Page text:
How to Apply AI to an Existing Business – Three Key Challenges

Raghav Bharadwaj

Raghav is serves as Analyst at Emerj, covering AI trends across major industry updates, and conducting qualitative and quantitative research. He previously worked for Frost & Sullivan and Infiniti Research.

How to Apply AI to an Existing Business with Larry Lafferty 1

Episode summary: In this week’s episode of AI in Industry, we speak with Larry Lafferty, the President, and CEO of Veloxiti. Larry has been building large AI projects for DARPA and other large private companies for the last 30 years.

In this interview, Larry explains three critical factors to applying artificial intelligence in the enterprise (with insights especially relevant for companies who aren’t very familiar with AI and data science).

AI vendors and business leaders should find the “how to” insights in this interview useful – particularly Larry’s details on organizing data and defining an machine learning-applicable business problem.

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Guest: Larry Lafferty, President and Chief Executive Officer at Veloxiti

Expertise: Software development, artificial intelligence, defense industry

Brief recognition: Larry earned an M.S. degree in computer software engineering from the University of South Carolina – Columbia. He has also previously served as the Program Manager in ISX Corporation for a period of 8 years and as the owner of Softpro Technology Inc. for a period of 12 years. Before becoming President and CEO of Veloxiti, he served as the company’s Chief Engineering Officer for a period of 7 years.

Big Idea

Larry identifies what he considers to be the three most important factors for successfully applying AI in an enterprise:

  1. Understanding the Problem. Understand the objective of the solution – and ensure that AI is actually the right tool for the job (hint: often, it isn’t). Larry mentions a project where this advice wasn’t followed: “We built a number of softwares for the US Air Force to help pilots plan missions and trained the users on the software. After about 6 months we figured out that they were using whiteboards to plan because the software system didn’t account for a particular issue that we weren’t aware of.” Getting a full idea of the exact problem to be solved (or result to be achieved) is harder than most business leaders assume – and it’s an expensive mistake.
  2. Integrate Deep Domain Knowledge. Businesses looking to adopt AI need to be aware that having good domain experts working alongside the software developers is key to achieve successful integration. Larry adds, making the assumption that the best domain experts will be available for the project in all cases is not very reasonable. He states that in a significant number of previous projects that he was a part of, an external domain expert was hired and in some cases, these external experts worked alongside the user company’s own domain expert. According to Larry,  the development teams need to work alongside domain experts and absorb the knowledge for successful integration of AI in most cases. In the same example mentioned above, Larry states “By the end of the project, our developers knew a lot about Air to Air Combat by constantly interacting with the domain experts (US Air Force active fighter jet pilots in this case).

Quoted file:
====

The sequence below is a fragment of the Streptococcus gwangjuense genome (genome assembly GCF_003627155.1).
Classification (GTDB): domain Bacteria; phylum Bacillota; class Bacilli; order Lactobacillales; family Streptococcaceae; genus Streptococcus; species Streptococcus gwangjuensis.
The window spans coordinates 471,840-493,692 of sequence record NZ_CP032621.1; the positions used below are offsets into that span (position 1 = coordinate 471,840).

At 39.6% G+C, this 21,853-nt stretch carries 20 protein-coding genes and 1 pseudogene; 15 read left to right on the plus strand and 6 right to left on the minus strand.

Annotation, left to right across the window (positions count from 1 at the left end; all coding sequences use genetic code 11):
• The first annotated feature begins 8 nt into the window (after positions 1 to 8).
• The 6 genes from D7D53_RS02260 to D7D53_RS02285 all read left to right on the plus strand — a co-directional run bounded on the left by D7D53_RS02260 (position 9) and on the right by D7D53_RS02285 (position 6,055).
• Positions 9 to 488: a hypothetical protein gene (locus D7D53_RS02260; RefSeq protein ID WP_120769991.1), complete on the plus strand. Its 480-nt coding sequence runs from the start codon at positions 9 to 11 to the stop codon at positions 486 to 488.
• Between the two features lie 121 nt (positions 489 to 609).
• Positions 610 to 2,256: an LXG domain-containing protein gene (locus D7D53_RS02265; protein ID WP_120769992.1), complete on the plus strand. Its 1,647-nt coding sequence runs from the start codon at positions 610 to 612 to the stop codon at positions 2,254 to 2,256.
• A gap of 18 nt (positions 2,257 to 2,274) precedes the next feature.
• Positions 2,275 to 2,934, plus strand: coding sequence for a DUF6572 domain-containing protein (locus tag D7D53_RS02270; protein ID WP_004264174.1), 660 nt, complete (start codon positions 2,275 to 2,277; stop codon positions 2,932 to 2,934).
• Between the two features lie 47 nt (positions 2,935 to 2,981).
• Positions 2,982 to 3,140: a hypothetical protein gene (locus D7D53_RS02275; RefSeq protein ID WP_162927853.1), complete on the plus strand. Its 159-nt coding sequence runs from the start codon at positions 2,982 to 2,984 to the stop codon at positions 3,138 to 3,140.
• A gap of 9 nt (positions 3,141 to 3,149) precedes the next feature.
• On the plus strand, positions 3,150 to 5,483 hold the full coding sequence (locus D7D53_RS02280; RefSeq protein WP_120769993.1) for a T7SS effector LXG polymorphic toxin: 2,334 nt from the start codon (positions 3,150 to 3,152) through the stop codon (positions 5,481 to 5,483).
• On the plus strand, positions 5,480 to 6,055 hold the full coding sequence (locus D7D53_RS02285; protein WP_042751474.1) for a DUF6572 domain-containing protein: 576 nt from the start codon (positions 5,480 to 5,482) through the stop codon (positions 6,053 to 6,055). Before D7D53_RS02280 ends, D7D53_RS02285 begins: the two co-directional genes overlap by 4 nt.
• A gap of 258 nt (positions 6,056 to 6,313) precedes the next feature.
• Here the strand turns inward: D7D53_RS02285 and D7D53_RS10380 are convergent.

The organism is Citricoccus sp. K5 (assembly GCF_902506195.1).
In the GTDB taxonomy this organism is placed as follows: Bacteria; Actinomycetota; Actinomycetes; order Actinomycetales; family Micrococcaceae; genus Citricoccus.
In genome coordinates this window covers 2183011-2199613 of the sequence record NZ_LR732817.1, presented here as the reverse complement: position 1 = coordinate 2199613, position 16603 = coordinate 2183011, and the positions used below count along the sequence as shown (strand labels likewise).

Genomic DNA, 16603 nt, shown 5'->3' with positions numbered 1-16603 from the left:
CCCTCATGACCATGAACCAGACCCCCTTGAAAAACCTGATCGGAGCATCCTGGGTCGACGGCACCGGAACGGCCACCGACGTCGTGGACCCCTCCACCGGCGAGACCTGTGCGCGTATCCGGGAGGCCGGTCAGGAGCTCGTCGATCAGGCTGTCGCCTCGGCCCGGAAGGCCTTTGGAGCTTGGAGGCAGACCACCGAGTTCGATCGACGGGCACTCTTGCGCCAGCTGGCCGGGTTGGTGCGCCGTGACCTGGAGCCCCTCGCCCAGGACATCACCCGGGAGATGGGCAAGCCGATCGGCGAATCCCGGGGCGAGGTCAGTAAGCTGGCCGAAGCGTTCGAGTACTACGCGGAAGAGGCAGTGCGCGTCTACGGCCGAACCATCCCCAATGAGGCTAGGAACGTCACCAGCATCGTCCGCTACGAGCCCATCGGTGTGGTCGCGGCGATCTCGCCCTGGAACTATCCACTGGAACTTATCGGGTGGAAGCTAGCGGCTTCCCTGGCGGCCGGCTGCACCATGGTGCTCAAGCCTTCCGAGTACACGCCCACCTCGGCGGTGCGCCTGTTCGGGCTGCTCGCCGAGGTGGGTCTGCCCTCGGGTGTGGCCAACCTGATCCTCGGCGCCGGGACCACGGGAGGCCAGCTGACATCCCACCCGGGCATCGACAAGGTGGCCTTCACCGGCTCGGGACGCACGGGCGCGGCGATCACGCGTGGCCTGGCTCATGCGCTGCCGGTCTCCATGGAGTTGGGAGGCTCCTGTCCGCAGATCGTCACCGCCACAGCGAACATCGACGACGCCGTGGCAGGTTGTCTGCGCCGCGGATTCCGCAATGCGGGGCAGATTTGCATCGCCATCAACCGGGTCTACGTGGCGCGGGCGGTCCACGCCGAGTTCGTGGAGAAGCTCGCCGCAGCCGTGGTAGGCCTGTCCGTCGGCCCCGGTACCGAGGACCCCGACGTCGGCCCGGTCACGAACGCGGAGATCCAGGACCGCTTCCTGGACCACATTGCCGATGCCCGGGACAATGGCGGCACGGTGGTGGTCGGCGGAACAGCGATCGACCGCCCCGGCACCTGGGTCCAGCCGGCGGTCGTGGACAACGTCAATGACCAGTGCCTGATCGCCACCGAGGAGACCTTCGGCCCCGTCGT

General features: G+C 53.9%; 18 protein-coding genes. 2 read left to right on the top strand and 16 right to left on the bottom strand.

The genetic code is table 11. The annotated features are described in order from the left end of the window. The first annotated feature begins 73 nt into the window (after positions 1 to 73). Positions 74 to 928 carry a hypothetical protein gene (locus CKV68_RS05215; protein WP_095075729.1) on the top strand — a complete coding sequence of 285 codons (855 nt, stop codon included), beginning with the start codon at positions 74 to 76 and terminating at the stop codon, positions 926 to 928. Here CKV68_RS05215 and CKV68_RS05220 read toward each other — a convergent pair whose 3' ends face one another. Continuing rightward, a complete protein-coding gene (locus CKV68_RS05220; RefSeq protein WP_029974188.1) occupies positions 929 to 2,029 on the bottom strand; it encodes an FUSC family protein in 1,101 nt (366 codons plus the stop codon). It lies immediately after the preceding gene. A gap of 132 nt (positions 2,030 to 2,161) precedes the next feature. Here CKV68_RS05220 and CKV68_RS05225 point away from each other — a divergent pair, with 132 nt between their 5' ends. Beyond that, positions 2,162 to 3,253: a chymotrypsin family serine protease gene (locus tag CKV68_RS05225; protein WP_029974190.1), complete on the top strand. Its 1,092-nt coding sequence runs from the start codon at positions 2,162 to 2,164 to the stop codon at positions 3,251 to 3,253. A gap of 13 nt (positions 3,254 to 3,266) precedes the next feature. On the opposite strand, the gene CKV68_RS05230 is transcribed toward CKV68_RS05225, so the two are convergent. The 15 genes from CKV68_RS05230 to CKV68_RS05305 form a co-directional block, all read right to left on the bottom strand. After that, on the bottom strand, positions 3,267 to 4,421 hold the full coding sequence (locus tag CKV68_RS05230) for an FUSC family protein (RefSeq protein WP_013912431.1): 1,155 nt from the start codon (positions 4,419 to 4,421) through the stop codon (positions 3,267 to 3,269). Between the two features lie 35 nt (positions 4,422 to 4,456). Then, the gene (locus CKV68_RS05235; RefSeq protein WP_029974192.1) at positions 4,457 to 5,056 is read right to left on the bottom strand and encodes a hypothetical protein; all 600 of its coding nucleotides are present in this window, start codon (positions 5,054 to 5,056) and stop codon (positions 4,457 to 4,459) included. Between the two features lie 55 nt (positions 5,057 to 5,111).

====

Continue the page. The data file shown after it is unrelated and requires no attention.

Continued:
3. Ensuring access to data for configuration of the platform. The training of any machine learning solution requires large amounts of data. Larry warns that access to the data needed for a specific solution can be hard to access and to work with. For example, he mentions a project with a large MNC in the oil and gas industry which was headquartered overseas and had a US subsidiary in New Orleans. During a consulting project, the company promised access to data for the configuration process and yet when the US office was approached, they refused to share the citing data ownership (they claimed the data belonged to the US subsidiary). The lesson for businesses here is that even if all the involved parties agree on accessibility to data, there still aren’t any guarantees that this will materialize successfully and ensuring that data quality and data ownership are areas to focus on before embarking on any potential AI adoption projects. This is especially challenging for older businesses with “silos” of data and no history of data openness and clarity (making a cultural change in such a company is often near impossible).

Interview Highlights with Larry Lafferty

The main questions Larry answered during this interview are listed below. Listeners can use the embedded podcast player (at the top of this post) to jump ahead to sections they might be interested in:

  • (3:18) What have been some of the lessons in getting AI to click in existing businesses?
  • (5.18) Can you give us some representative examples of how businesses can identify the right problems where AI can help?
  • (9.20) Can you talk about some of the deeper homework that needs to go into building large AI systems?
  • (17.40) What is the role of domain experts in the integration process?
  • (19.56) What can companies do to make sure that have access to data to train AI platforms?

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Header image credit: Adobe Stock

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